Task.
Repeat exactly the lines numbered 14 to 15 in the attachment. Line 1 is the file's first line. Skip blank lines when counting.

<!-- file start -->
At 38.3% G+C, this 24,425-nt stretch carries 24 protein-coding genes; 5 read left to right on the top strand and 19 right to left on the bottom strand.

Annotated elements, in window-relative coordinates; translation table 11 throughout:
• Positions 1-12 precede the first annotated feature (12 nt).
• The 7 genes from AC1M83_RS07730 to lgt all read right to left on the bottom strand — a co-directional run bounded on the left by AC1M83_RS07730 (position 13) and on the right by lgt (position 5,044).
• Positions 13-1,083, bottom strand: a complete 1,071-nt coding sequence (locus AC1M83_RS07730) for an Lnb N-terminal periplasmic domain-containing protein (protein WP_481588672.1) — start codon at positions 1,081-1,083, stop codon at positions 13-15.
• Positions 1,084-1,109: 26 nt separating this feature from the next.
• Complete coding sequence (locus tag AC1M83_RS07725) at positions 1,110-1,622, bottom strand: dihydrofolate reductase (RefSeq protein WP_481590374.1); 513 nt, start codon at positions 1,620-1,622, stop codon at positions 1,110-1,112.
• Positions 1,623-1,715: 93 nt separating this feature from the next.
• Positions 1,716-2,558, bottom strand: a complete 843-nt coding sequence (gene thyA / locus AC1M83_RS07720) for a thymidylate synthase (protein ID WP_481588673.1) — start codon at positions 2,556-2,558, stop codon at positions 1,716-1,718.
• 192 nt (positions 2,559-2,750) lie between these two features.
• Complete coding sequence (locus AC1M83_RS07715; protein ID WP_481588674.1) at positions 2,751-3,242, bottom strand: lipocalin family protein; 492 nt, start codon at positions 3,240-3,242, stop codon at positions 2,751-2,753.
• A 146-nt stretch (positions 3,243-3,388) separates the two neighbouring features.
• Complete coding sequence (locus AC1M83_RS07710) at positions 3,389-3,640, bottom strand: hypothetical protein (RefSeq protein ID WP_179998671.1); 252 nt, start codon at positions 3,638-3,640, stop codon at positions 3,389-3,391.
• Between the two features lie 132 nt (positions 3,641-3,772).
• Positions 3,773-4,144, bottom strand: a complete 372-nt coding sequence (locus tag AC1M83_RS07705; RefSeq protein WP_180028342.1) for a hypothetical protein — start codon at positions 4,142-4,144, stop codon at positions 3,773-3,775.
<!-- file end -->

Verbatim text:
• Between the two features lie 132 nt (positions 3,641-3,772).
• Positions 3,773-4,144, bottom strand: a complete 372-nt coding sequence (locus tag AC1M83_RS07705; RefSeq protein WP_180028342.1) for a hypothetical protein — start codon at positions 4,142-4,144, stop codon at positions 3,773-3,775.